For greater sage grouse success, local control matters

Although we hail from different regions of the country, we share the belief that land management decisions are most effective when made by local communities using the best available science. This is especially true when considering listing species under the Endangered Species Act (ESA). Local experts and communities offer important knowledge and perspective that should be relied upon when making decisions that affect them. A clear example of this need is the current debate on the status of the greater sage-grouse, which is found in 11 western states: California, Colorado, Idaho, Montana, Nevada, North Dakota, Oregon, South Dakota, Utah, Washington, and Wyoming.

While intended to help recover imperiled species, the ESA often overlooks local input and delays responsible land and habitat management. Local resources like conservation districts exist across every county in the U.S. and offer tested, trusted relationships with landowners in their communities, providing locally led conservation expertise and technical assistance. Conservation district staff work with landowners to make appropriate land management decisions to not only conserve natural resources, but to establish and fortify biologically diverse habitat, including for endangered, threatened, or at-risk species.

Listing the greater sage-grouse would undermine the time and resources already in use to manage the species. Extensive work has been underway for more than a decade by local actors across the greater sage-grouse’s range to ensure its well-being, involving thousands of landowners. Through local collaboration with conservation districts, landowners in the West have already maintained and restored millions of acres of greater sage-grouse habitat.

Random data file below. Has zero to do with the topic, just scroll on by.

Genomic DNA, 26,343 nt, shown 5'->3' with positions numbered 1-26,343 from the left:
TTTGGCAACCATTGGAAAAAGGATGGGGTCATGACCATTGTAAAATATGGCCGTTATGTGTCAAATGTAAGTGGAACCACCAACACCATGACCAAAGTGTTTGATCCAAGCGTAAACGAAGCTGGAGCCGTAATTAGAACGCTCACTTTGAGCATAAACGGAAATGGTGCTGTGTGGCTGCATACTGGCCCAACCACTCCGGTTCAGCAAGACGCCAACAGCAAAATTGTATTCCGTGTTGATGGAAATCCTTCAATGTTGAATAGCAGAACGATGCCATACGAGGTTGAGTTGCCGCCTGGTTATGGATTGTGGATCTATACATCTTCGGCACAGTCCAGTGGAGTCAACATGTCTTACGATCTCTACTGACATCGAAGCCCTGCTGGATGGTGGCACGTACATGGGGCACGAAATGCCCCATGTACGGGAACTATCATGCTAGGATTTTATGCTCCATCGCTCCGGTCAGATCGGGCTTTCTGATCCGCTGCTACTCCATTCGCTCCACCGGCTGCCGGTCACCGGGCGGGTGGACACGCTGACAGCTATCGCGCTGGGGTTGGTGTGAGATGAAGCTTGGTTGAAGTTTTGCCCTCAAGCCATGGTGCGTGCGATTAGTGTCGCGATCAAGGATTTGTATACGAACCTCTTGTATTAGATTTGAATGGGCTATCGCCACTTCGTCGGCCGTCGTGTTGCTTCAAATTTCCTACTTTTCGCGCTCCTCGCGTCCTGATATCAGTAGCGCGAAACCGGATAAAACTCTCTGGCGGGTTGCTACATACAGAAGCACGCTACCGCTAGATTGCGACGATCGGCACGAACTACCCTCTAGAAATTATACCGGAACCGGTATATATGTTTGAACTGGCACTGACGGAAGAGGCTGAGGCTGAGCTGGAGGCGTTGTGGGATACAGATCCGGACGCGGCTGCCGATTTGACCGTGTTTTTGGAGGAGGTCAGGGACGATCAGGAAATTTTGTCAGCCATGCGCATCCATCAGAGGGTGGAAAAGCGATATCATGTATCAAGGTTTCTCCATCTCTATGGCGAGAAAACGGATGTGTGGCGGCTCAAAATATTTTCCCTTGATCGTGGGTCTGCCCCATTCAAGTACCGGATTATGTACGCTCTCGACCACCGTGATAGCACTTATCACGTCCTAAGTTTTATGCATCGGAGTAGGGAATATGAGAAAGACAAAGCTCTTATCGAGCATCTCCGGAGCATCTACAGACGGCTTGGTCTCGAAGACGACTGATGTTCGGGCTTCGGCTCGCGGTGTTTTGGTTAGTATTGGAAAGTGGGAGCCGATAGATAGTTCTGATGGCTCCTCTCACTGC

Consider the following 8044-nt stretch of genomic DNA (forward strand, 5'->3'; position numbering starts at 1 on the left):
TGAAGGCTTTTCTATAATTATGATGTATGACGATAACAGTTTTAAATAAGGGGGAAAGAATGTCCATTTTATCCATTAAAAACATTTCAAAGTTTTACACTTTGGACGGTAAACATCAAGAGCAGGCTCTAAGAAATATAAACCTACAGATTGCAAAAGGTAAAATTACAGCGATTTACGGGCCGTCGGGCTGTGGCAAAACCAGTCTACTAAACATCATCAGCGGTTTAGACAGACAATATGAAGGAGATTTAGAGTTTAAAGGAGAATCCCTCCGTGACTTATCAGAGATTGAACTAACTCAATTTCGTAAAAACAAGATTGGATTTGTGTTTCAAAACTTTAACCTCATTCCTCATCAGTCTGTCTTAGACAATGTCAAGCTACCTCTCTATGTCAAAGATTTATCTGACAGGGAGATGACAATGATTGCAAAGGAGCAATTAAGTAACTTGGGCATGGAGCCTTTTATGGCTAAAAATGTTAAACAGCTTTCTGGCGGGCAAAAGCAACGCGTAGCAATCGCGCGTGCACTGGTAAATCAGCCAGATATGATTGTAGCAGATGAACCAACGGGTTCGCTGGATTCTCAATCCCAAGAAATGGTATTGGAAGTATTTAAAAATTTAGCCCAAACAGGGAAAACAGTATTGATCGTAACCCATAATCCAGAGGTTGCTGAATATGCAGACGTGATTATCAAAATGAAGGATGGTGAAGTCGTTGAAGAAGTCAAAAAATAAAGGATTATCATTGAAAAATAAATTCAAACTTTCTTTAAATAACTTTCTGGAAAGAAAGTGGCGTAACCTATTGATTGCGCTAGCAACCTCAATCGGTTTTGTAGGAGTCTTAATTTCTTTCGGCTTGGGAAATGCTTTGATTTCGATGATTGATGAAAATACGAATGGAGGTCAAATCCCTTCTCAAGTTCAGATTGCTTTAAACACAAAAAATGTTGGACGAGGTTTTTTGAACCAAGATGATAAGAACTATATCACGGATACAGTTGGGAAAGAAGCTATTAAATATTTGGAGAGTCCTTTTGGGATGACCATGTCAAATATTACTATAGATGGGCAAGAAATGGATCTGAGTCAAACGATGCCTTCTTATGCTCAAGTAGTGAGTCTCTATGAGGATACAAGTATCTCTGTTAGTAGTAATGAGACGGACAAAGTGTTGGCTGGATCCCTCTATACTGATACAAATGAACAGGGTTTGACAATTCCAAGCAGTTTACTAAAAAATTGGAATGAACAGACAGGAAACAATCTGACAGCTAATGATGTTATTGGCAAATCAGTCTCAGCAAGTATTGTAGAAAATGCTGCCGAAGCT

We agree that the greater sage-grouse must be protected, yet to do so successfully requires local, collaborative conservation, input and decision-making. Threats to the sage-grouse include wildfires, exacerbated by improper fuels management, and invasive plant species. Local conservation districts work with landowners every day to control fire-prone invasive species and noxious weeds, conduct prescribed burns, and remove hazardous fuels from the landscape, all of which threaten greater sage-grouse habitat.

Rather than list the greater sage-grouse, investments in local programs are the best way to deliver conservation. When local conservation is properly supported, landowners can make the best possible decisions for their lands and the many species that call them home. With locally led conservation driving decisions, we all win — the greater sage-grouse included.

Rep. Kelly Armstrong is the at-large congressman for North Dakota. Michael Crowder is the president of the National Association of Conservation Districts (NACD) and manages a ranch in eastern Washington.

Tags Endangered Species Act greater sage grouse Kelly Armstrong

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